2019 Competition: 'A Connected Commonwealth'
The Queen’s Commonwealth Essay Competition is the world's oldest schools’ international writing programme, run by The Royal Commonwealth Society since 1883. Every year, the competition receives entries from thousands of young people across the Commonwealth, in which they express their thoughts on the past, opinions of the present and hopes for the future. The competition is a highly regarded and popular international education project, run in partnership with CLANED. Past winners include Mr Lee Hsien Loong, the Prime Minister of Singapore and writers Elspeth Huxley and Mei Fong. For 2019, the competition will explore A Connected Commonwealth.
Building on the 2018 theme of Towards a Common Future, this year’s topics ask young writers to explore the shared values, interests and experiences across the network, and how they can use this to make positive change. It calls on young people to consider the potential of the Commonwealth in strengthening the cast and varied links between citizens. We want to hear from all young people, regardless of schooling, education or region. All stories and voices are important.
Born between 2 June 2000 and 1 June 2005 (14-18 years of age)
- ‘You are the most optimistic, connected generation the world has ever known.’ HRH The Duke of Sussex. How can you use Commonwealth connections for positive change?
- Connected by the oceans; can we work together to protect the environment?
- ‘We are all now connected by the Internet’ – Stephen Hawking. What does the future hold for humankind?
- Family, Community, Nation, Commonwealth. What are the opportunities for shared, sustainable growth?
Born on or after 2 June 2005 (under 14 years of age)
- My cultural connections.
- An overseas visitor is coming to your town for the first time. How would you connect with them?
- A place I feel connected to.
- The Commonwealth connects people across borders - what can we learn from our neighbours?
Judges described entries to the competition in 2018 as ‘‘fantastically imaginative’, ‘hopeful’, ‘quite exceptional’ and ‘passionate’. We expect a similarly high calibre of writing for 2019. Keep up to date with the Competition on Twitter and Facebook.
HOW TO ENTER FROM THE NORDIC-BALTIC REGION
The competition is open to nationals and residents of all Commonwealth countries and territories, as well as residents of The Gambia, the Maldives and Zimbabwe aged 18 and under and runs from Monday 5 November until 1 June 2019.
Residents of non-Commonwealth countries whose entries are submitted through their local RCS branch are also eligible to enter.
All entrants receive a Certificate of Participation and one Winner and Runner-up from the Senior and Junior categories will win a trip to London for a week of educational and cultural events. For more information about the competition, please see Terms and Conditions and Frequently Asked Questions.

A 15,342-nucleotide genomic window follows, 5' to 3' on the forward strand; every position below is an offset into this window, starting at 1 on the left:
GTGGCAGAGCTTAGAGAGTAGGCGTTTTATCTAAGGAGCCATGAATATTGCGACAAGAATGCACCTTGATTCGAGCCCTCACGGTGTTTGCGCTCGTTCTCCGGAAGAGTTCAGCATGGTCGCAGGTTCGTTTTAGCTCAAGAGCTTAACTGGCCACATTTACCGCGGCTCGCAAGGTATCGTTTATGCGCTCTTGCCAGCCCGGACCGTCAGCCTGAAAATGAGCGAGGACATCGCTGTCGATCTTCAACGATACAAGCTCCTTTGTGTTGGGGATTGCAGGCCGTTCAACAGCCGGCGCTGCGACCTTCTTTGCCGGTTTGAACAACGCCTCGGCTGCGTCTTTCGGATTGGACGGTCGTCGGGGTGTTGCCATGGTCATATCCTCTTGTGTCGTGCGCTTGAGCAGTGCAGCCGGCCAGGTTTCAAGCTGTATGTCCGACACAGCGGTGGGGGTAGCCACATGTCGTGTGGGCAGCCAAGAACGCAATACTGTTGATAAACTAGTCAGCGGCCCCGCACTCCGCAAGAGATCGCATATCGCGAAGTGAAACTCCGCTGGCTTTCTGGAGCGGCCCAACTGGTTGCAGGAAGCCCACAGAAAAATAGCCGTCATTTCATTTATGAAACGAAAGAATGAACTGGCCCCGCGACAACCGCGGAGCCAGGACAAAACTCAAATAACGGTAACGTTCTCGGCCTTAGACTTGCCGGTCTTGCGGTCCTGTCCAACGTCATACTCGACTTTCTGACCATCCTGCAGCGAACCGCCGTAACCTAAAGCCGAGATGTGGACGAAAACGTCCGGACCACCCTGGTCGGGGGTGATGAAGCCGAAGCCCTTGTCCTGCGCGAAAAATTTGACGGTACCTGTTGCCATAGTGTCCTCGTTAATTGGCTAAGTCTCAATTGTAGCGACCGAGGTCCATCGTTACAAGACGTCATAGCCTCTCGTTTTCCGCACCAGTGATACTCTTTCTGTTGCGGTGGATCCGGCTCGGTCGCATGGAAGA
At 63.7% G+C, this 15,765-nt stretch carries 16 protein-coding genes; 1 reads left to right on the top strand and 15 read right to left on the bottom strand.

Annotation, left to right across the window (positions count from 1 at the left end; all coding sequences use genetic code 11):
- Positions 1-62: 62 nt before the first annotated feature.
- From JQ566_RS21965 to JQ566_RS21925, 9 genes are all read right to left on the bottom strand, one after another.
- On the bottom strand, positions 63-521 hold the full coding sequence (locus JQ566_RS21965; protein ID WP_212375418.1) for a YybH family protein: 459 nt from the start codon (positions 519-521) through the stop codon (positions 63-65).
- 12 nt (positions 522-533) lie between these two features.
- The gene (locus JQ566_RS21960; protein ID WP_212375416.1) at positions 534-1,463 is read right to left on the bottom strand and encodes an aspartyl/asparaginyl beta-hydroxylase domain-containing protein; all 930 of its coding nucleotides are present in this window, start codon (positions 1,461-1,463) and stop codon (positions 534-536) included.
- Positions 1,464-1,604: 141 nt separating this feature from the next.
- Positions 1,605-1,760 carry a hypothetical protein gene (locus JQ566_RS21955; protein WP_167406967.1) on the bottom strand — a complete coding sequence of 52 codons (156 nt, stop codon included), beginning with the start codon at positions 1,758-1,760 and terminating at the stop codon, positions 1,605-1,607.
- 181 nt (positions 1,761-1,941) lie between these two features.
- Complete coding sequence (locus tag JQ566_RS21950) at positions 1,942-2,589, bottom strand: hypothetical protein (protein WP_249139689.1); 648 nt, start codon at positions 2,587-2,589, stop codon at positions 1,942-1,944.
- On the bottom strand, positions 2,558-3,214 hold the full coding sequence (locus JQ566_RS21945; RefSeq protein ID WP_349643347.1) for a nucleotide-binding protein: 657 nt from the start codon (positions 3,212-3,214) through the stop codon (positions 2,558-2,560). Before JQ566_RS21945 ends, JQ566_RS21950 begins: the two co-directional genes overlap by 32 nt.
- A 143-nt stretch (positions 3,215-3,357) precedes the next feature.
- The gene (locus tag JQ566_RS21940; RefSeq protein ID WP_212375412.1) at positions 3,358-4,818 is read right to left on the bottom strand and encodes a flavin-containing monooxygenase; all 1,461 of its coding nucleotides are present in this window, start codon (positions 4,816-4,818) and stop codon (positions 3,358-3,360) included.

Four young writers from the Nordic-Baltic region are receive the first Gold and Silver Awards in the region for their entries in The Queen’s Commonwealth Essay Competition 2018. The competition is the world’s oldest international schools’ writing competition is from 2018 also open to young people in Denmark, Estonia, Finland, Iceland, Latvia, Lithuania, Norway and Sweden.
The Winners produced highly original and thought-provoking short stories on such varied topics as the impact of environmental damage on future generations, educational inequality, and the competing concepts of Wealth, Freedom, Health andHappiness.
- Senior Category Gold Finalist, Mekyle Ali Qadir, is a Pakistani national and lives in Tampere, Finland. Read Mekyle's entry.
- Junior Category Gold Finalist, Minea Suominen, is a Finnish national from Naantali, Finland. Read Minea's entry.
- Senior Category Silver Finalist, Mikaela Sandelin, is a Finnish national from Kaarina, Finland. Read Mikaela's entry.
- Junior Category Silver Finalist Myy Käyhkö, is a Finnish national from Savonlinna, Finland. Read Myy's entry.
Entries were assessed by volunteer judges all based in Finland. Harri Jaskari MP commented, ‘All participants had special personal opinions about life and happiness’. Siri Kolu stated, regarding the senior winner, ‘the essay is well composed and very impressive’ and for theJunior winning essay ‘A charming piece of writing’.
Disclaimer: The views expressed in the essays are not necessarily shared or endorsed by The Royal Commonwealth Society.
inaugural nordic-baltic judging
- Minna Ekblom, Leadership coach
- Harri Jaskari MP, Member of Finnish Parliament
- Siri Kolu, Finnish Children’s Author
- Kaj Kunnas, Finnish sports journalist
- Elina Lepomäki MP, Member of Finnish Parliament
- Arto Nyberg, Finnish TV-journalist
- HE Blanche Olbery, Ambassador of Malaysia to Finland
- Nasima Razmyar, Deputy Mayor of Helsinki
- Markus Selin, Finnish Film Producer
- Iiro Seppänen, Finnish film maker
- HE Carmen Smidt, Ambassador of South Africa to Finland
- Francis Uy, Deputy Head of Mission, Embassy of Canada in Finland
HISTORY OF THE ESSAY COMPETITION
The RCS has a rich history of nurturing the creative talents of young people around the Commonwealth. We endeavour to promote literacy, expression and creativity among young people by celebrating excellence and imagination. In 2015, the contest was renamed ‘The Queen’s Commonwealth Essay Competition’, in honour of HM Queen Elizabeth II’s role as both Head of the Commonwealth and Patron of the Royal Commonwealth Society.